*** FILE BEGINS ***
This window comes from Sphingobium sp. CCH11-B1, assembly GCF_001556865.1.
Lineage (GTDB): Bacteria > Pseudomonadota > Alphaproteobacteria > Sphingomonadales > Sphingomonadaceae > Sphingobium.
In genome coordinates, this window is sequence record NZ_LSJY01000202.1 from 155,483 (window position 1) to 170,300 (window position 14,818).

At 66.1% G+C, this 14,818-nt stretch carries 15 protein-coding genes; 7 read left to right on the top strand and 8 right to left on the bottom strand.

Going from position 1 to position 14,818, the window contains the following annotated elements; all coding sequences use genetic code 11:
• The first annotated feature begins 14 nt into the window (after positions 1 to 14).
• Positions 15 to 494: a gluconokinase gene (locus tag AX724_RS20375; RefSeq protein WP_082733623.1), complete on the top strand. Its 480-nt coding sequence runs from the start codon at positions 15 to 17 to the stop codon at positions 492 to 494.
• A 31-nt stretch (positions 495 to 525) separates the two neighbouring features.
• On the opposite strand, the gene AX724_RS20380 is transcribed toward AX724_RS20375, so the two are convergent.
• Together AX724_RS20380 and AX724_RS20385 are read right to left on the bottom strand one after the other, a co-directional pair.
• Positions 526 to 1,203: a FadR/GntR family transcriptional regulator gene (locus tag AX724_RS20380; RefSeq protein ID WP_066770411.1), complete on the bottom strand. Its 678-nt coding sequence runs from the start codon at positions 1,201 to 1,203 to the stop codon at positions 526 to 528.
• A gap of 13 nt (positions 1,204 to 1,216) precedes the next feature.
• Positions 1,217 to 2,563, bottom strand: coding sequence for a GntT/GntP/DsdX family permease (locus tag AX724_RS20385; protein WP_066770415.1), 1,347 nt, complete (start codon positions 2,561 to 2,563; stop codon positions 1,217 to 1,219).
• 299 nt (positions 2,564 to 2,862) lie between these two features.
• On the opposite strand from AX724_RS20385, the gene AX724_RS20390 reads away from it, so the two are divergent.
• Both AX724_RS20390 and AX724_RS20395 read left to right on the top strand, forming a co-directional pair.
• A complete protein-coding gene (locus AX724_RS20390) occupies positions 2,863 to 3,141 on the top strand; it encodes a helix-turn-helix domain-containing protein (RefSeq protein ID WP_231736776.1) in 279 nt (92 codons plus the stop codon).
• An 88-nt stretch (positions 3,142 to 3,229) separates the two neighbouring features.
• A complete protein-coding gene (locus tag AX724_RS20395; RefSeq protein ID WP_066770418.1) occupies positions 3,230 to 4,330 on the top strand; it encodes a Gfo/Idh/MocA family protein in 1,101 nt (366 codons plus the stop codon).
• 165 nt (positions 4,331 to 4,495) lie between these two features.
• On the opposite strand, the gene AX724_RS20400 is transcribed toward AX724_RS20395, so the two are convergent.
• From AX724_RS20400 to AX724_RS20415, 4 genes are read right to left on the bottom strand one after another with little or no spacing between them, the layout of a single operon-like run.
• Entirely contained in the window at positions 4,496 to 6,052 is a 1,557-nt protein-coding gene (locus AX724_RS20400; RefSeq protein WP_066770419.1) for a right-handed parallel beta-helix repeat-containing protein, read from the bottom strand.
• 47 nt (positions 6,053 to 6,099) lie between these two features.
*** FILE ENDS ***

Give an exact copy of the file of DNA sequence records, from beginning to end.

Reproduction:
This window comes from Sphingobium sp. CCH11-B1, assembly GCF_001556865.1.
Lineage (GTDB): Bacteria > Pseudomonadota > Alphaproteobacteria > Sphingomonadales > Sphingomonadaceae > Sphingobium.
In genome coordinates, this window is sequence record NZ_LSJY01000202.1 from 155,483 (window position 1) to 170,300 (window position 14,818).

At 66.1% G+C, this 14,818-nt stretch carries 15 protein-coding genes; 7 read left to right on the top strand and 8 right to left on the bottom strand.

Going from position 1 to position 14,818, the window contains the following annotated elements; all coding sequences use genetic code 11:
• The first annotated feature begins 14 nt into the window (after positions 1 to 14).
• Positions 15 to 494: a gluconokinase gene (locus tag AX724_RS20375; RefSeq protein WP_082733623.1), complete on the top strand. Its 480-nt coding sequence runs from the start codon at positions 15 to 17 to the stop codon at positions 492 to 494.
• A 31-nt stretch (positions 495 to 525) separates the two neighbouring features.
• On the opposite strand, the gene AX724_RS20380 is transcribed toward AX724_RS20375, so the two are convergent.
• Together AX724_RS20380 and AX724_RS20385 are read right to left on the bottom strand one after the other, a co-directional pair.
• Positions 526 to 1,203: a FadR/GntR family transcriptional regulator gene (locus tag AX724_RS20380; RefSeq protein ID WP_066770411.1), complete on the bottom strand. Its 678-nt coding sequence runs from the start codon at positions 1,201 to 1,203 to the stop codon at positions 526 to 528.
• A gap of 13 nt (positions 1,204 to 1,216) precedes the next feature.
• Positions 1,217 to 2,563, bottom strand: coding sequence for a GntT/GntP/DsdX family permease (locus tag AX724_RS20385; protein WP_066770415.1), 1,347 nt, complete (start codon positions 2,561 to 2,563; stop codon positions 1,217 to 1,219).
• 299 nt (positions 2,564 to 2,862) lie between these two features.
• On the opposite strand from AX724_RS20385, the gene AX724_RS20390 reads away from it, so the two are divergent.
• Both AX724_RS20390 and AX724_RS20395 read left to right on the top strand, forming a co-directional pair.
• A complete protein-coding gene (locus AX724_RS20390) occupies positions 2,863 to 3,141 on the top strand; it encodes a helix-turn-helix domain-containing protein (RefSeq protein ID WP_231736776.1) in 279 nt (92 codons plus the stop codon).
• An 88-nt stretch (positions 3,142 to 3,229) separates the two neighbouring features.
• A complete protein-coding gene (locus tag AX724_RS20395; RefSeq protein ID WP_066770418.1) occupies positions 3,230 to 4,330 on the top strand; it encodes a Gfo/Idh/MocA family protein in 1,101 nt (366 codons plus the stop codon).
• 165 nt (positions 4,331 to 4,495) lie between these two features.
• On the opposite strand, the gene AX724_RS20400 is transcribed toward AX724_RS20395, so the two are convergent.
• From AX724_RS20400 to AX724_RS20415, 4 genes are read right to left on the bottom strand one after another with little or no spacing between them, the layout of a single operon-like run.
• Entirely contained in the window at positions 4,496 to 6,052 is a 1,557-nt protein-coding gene (locus AX724_RS20400; RefSeq protein WP_066770419.1) for a right-handed parallel beta-helix repeat-containing protein, read from the bottom strand.
• 47 nt (positions 6,053 to 6,099) lie between these two features.